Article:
RICHARD BRAUTIGAN – American Writer (1935 – 1984)

Like Sylvia Plath who took her own life, Richard Brautigan committed suicide by a gunshot to the head.  He struggled with manic-depression which continually manifests itself through metaphors, punctuation, and sentence structure in his work.  The title of his book, The Pill Versus the Springhill Disaster, in and of itself displays a mind operating in another realm which can invent such a phrase to be the title of his book.  In his poem “Hey Bacon!” Brautigan writes:

Hey, Bacon!

The moon like:

mischievous bacon

crisps its desire


i harbor myself

toward two eggs

over easy.

Similar to Bukowski, Brautigan does not adhere to traditional standards of writing in his style.  The break down of words and lack of correct capitalization is one sign of a mind not run by literary conformism.  Brautigan opens his poem with an excited address to bacon and polishes it off with an excited explanation point!   Brautigan compares the moon to bacon in the simile “the moon like mischievous bacon,” which “crisps its desire,” to reflect on a plate of eggs.

Like Wordsworth who believed high achievement in poetry stems from the ability to reach the common man, a simple moment sitting with a plate of bacon resonates this idea.  In a mere few lines, Brautigan is able to turn quickly from an address to bacon, to a simile of the moon, and then swings back to his plate of eggs.  This simple stanza magnifies the brain of bipolar constitution and provides a random comparison that jumps from idea to idea with a quick word “while” to tie the two together.  Like Bukowski’s letter cited earlier that starts out with a question about his poetry, then runs on a tangential rant about literary conformities, only to return to his initial point, Brautigan also demonstrates his mind working through a tangent.  Tangential thought is another attribute of a bipolar mind and clearly presents itself in this stanza, however, the syntax of the words brought together by diction and punctuation offers the chance for a connection within tangential thinking.  Brautigan’s thoughts quickly move from one idea to another.  His thoughts seem to have no connection or anything in common (like the moon and bacon), yet through stylistic techniques Brautigan takes the reader by the hand and guides them through his thought process.  His minds first thought appears to run on a tangent, as it goes from bacon to the moon, then comes back to his plate of bacon, hence, his initial thought returns full circle at the end.  The use of the parentheses demonstrates a way to insert a word to connect this idea; it is a way to tie together his analogy or else the reader may get lost in a disconnected thought.  This tactic is similar to Dickinson’s use of the dash to bridge ideas together.  The choice of parenthesis may also connote how Brautigan hears the verse in his head as he speaks his lines then slides in a word in parenthesis like a whisper to connect the two stanzas.  Thus, in a mere few lines, one can see the mind working in different motions within the word choice, simile and juxtapositions of ideas, in and out, and how punctuation plays a key in Brautigan’s ability to communicate what he sees, or how his mind interprets what he sees.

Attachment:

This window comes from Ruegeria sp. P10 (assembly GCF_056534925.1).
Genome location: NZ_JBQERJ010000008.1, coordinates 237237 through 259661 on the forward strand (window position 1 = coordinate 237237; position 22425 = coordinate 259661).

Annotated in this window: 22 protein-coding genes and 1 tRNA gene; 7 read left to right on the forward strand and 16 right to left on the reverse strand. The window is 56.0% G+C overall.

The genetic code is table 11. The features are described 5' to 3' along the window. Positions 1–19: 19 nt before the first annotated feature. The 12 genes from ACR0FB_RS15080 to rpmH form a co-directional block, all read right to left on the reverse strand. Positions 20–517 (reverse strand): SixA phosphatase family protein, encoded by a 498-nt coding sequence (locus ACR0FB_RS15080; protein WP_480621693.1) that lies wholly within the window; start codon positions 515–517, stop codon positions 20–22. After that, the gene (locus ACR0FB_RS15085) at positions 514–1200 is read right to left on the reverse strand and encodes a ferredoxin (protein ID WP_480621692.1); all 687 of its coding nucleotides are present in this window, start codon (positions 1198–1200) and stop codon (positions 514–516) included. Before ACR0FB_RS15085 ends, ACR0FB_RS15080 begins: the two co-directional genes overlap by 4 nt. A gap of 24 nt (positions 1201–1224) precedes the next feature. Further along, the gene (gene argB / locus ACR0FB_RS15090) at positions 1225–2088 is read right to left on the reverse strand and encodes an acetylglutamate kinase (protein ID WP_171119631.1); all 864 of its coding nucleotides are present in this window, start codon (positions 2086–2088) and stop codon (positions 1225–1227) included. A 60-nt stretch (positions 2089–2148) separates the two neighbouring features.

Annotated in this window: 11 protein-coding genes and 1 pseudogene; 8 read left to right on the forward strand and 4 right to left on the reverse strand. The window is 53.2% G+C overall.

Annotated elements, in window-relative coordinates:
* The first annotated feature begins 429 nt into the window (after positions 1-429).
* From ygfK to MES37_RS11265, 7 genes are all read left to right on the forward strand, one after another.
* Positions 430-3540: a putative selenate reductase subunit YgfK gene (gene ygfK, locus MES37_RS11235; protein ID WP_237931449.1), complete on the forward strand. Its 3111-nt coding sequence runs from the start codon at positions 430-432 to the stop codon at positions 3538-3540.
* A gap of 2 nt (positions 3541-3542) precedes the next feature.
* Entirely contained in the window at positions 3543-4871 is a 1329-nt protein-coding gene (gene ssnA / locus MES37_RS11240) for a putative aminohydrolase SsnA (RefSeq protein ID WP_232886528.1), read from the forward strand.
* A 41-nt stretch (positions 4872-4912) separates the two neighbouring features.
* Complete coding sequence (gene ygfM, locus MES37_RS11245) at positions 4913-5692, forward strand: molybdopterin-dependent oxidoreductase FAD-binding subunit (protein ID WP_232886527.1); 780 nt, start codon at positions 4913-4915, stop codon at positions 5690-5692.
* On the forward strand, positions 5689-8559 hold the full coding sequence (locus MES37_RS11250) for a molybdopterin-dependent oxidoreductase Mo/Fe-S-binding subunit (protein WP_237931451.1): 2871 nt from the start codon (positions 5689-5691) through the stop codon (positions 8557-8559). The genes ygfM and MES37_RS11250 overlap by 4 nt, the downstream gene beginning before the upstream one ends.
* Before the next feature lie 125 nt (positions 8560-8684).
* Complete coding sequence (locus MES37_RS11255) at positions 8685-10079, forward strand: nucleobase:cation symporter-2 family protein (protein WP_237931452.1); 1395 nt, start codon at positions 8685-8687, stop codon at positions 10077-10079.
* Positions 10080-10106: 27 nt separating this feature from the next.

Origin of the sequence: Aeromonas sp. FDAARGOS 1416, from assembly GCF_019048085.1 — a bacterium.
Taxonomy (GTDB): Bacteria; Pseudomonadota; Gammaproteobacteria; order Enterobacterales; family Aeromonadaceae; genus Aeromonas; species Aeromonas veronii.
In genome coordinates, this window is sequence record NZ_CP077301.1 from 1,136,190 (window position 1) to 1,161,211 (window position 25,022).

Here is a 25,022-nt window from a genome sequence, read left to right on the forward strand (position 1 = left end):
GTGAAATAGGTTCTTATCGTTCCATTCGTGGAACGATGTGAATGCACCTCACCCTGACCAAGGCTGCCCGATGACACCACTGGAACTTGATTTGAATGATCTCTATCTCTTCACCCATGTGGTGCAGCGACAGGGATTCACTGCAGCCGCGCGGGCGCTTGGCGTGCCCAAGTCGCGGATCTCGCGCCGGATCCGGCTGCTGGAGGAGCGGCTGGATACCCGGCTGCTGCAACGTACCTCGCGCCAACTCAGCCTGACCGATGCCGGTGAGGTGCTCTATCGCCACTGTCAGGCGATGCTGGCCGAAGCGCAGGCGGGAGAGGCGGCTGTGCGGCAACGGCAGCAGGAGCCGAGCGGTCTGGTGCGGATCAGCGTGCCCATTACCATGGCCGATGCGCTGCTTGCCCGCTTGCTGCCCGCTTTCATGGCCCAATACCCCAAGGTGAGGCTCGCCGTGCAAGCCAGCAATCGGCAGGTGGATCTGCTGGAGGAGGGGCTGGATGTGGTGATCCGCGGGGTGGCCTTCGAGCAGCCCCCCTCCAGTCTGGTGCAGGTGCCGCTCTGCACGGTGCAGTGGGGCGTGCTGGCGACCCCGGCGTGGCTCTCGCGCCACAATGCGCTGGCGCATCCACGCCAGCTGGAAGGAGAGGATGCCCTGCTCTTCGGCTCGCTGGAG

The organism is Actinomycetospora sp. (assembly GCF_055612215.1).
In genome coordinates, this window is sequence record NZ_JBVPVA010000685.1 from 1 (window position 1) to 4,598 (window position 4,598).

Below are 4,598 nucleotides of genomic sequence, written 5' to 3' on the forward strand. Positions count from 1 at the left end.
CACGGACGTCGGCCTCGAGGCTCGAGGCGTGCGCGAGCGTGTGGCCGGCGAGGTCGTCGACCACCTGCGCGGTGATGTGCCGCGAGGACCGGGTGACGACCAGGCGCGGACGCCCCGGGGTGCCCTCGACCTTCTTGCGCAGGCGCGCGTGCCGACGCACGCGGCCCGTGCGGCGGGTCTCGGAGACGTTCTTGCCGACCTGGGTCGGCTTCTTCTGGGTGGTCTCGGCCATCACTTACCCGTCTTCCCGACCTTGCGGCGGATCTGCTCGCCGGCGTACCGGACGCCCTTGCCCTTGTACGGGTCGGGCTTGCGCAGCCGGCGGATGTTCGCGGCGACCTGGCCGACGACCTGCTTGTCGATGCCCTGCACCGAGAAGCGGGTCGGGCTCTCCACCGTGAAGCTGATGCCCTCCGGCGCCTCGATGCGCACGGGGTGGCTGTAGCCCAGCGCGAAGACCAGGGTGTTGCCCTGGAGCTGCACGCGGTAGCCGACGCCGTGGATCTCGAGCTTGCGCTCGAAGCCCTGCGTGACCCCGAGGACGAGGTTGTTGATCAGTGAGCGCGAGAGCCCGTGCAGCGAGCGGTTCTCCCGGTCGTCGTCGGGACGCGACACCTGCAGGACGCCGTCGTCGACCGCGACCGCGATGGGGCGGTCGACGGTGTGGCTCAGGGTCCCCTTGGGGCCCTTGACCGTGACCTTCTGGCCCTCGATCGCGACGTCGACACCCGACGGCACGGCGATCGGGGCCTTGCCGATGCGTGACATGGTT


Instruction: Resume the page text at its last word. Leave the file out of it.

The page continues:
The analogy of a woman in “Xerox Candy Bar” swiftly describes a woman and uses a metaphor to express his idea:


you’re just a copy

of all the candy bars

I’ve ever eaten.